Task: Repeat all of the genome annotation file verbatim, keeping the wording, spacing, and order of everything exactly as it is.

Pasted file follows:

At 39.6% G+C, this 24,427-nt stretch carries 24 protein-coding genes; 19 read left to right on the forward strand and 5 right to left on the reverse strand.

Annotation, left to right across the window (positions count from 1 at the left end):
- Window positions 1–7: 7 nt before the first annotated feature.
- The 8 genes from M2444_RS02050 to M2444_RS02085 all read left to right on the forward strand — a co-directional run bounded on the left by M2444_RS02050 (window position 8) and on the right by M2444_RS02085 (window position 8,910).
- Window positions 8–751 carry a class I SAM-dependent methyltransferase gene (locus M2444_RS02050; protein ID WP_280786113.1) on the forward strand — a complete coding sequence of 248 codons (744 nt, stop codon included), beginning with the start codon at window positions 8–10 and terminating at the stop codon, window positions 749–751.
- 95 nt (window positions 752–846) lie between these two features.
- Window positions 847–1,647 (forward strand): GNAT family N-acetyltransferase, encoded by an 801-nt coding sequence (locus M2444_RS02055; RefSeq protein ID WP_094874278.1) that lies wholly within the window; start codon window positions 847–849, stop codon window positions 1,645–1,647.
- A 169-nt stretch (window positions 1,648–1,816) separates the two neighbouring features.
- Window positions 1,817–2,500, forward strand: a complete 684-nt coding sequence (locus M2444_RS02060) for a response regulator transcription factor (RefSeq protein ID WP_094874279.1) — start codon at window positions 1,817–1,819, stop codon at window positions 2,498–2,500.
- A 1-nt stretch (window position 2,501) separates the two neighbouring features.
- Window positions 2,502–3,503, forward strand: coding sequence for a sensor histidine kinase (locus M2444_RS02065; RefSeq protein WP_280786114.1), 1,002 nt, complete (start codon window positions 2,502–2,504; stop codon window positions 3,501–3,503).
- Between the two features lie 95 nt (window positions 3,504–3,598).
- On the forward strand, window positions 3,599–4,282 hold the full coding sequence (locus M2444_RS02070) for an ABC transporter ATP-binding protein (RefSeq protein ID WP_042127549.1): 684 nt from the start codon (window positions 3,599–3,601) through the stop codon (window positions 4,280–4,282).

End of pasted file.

At 39.6% G+C, this 24,427-nt stretch carries 24 protein-coding genes; 19 read left to right on the forward strand and 5 right to left on the reverse strand.

Annotation, left to right across the window (positions count from 1 at the left end):
- Window positions 1–7: 7 nt before the first annotated feature.
- The 8 genes from M2444_RS02050 to M2444_RS02085 all read left to right on the forward strand — a co-directional run bounded on the left by M2444_RS02050 (window position 8) and on the right by M2444_RS02085 (window position 8,910).
- Window positions 8–751 carry a class I SAM-dependent methyltransferase gene (locus M2444_RS02050; protein ID WP_280786113.1) on the forward strand — a complete coding sequence of 248 codons (744 nt, stop codon included), beginning with the start codon at window positions 8–10 and terminating at the stop codon, window positions 749–751.
- 95 nt (window positions 752–846) lie between these two features.
- Window positions 847–1,647 (forward strand): GNAT family N-acetyltransferase, encoded by an 801-nt coding sequence (locus M2444_RS02055; RefSeq protein ID WP_094874278.1) that lies wholly within the window; start codon window positions 847–849, stop codon window positions 1,645–1,647.
- A 169-nt stretch (window positions 1,648–1,816) separates the two neighbouring features.
- Window positions 1,817–2,500, forward strand: a complete 684-nt coding sequence (locus M2444_RS02060) for a response regulator transcription factor (RefSeq protein ID WP_094874279.1) — start codon at window positions 1,817–1,819, stop codon at window positions 2,498–2,500.
- A 1-nt stretch (window position 2,501) separates the two neighbouring features.
- Window positions 2,502–3,503, forward strand: coding sequence for a sensor histidine kinase (locus M2444_RS02065; RefSeq protein WP_280786114.1), 1,002 nt, complete (start codon window positions 2,502–2,504; stop codon window positions 3,501–3,503).
- Between the two features lie 95 nt (window positions 3,504–3,598).
- On the forward strand, window positions 3,599–4,282 hold the full coding sequence (locus M2444_RS02070) for an ABC transporter ATP-binding protein (RefSeq protein ID WP_042127549.1): 684 nt from the start codon (window positions 3,599–3,601) through the stop codon (window positions 4,280–4,282).